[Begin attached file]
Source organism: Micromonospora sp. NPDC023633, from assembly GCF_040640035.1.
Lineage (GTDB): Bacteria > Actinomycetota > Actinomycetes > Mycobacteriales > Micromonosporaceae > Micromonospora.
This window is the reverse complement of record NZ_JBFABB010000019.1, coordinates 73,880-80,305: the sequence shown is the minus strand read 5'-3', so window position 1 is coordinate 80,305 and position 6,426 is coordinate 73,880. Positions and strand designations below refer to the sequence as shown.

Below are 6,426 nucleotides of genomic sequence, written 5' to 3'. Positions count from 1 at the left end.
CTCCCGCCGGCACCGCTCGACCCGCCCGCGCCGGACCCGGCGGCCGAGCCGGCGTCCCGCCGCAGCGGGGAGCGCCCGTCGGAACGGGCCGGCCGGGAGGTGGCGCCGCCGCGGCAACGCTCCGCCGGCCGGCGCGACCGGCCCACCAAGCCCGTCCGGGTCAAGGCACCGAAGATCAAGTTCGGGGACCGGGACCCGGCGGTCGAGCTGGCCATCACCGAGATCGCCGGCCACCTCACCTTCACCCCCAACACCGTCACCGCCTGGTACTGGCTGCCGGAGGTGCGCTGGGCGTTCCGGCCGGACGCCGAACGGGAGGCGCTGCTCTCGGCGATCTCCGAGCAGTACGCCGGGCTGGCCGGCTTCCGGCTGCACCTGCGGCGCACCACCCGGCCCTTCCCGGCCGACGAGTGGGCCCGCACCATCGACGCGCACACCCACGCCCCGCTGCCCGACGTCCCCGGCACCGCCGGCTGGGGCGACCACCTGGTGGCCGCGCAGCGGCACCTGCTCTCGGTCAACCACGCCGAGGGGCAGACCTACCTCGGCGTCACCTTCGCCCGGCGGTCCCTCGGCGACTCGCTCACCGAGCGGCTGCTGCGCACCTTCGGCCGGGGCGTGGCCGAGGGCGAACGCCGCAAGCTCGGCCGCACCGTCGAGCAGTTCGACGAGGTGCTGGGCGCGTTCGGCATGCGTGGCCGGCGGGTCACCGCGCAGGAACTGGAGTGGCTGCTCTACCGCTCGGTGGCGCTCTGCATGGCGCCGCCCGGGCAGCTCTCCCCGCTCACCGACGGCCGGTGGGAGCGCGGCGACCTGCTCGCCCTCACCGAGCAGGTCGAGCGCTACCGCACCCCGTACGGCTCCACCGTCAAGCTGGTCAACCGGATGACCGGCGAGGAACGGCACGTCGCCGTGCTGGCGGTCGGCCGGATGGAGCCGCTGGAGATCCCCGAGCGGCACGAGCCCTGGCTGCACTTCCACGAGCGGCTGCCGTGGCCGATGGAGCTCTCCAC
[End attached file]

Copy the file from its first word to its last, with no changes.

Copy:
Source organism: Micromonospora sp. NPDC023633, from assembly GCF_040640035.1.
Lineage (GTDB): Bacteria > Actinomycetota > Actinomycetes > Mycobacteriales > Micromonosporaceae > Micromonospora.
This window is the reverse complement of record NZ_JBFABB010000019.1, coordinates 73,880-80,305: the sequence shown is the minus strand read 5'-3', so window position 1 is coordinate 80,305 and position 6,426 is coordinate 73,880. Positions and strand designations below refer to the sequence as shown.

Below are 6,426 nucleotides of genomic sequence, written 5' to 3'. Positions count from 1 at the left end.
CTCCCGCCGGCACCGCTCGACCCGCCCGCGCCGGACCCGGCGGCCGAGCCGGCGTCCCGCCGCAGCGGGGAGCGCCCGTCGGAACGGGCCGGCCGGGAGGTGGCGCCGCCGCGGCAACGCTCCGCCGGCCGGCGCGACCGGCCCACCAAGCCCGTCCGGGTCAAGGCACCGAAGATCAAGTTCGGGGACCGGGACCCGGCGGTCGAGCTGGCCATCACCGAGATCGCCGGCCACCTCACCTTCACCCCCAACACCGTCACCGCCTGGTACTGGCTGCCGGAGGTGCGCTGGGCGTTCCGGCCGGACGCCGAACGGGAGGCGCTGCTCTCGGCGATCTCCGAGCAGTACGCCGGGCTGGCCGGCTTCCGGCTGCACCTGCGGCGCACCACCCGGCCCTTCCCGGCCGACGAGTGGGCCCGCACCATCGACGCGCACACCCACGCCCCGCTGCCCGACGTCCCCGGCACCGCCGGCTGGGGCGACCACCTGGTGGCCGCGCAGCGGCACCTGCTCTCGGTCAACCACGCCGAGGGGCAGACCTACCTCGGCGTCACCTTCGCCCGGCGGTCCCTCGGCGACTCGCTCACCGAGCGGCTGCTGCGCACCTTCGGCCGGGGCGTGGCCGAGGGCGAACGCCGCAAGCTCGGCCGCACCGTCGAGCAGTTCGACGAGGTGCTGGGCGCGTTCGGCATGCGTGGCCGGCGGGTCACCGCGCAGGAACTGGAGTGGCTGCTCTACCGCTCGGTGGCGCTCTGCATGGCGCCGCCCGGGCAGCTCTCCCCGCTCACCGACGGCCGGTGGGAGCGCGGCGACCTGCTCGCCCTCACCGAGCAGGTCGAGCGCTACCGCACCCCGTACGGCTCCACCGTCAAGCTGGTCAACCGGATGACCGGCGAGGAACGGCACGTCGCCGTGCTGGCGGTCGGCCGGATGGAGCCGCTGGAGATCCCCGAGCGGCACGAGCCCTGGCTGCACTTCCACGAGCGGCTGCCGTGGCCGATGGAGCTCTCCAC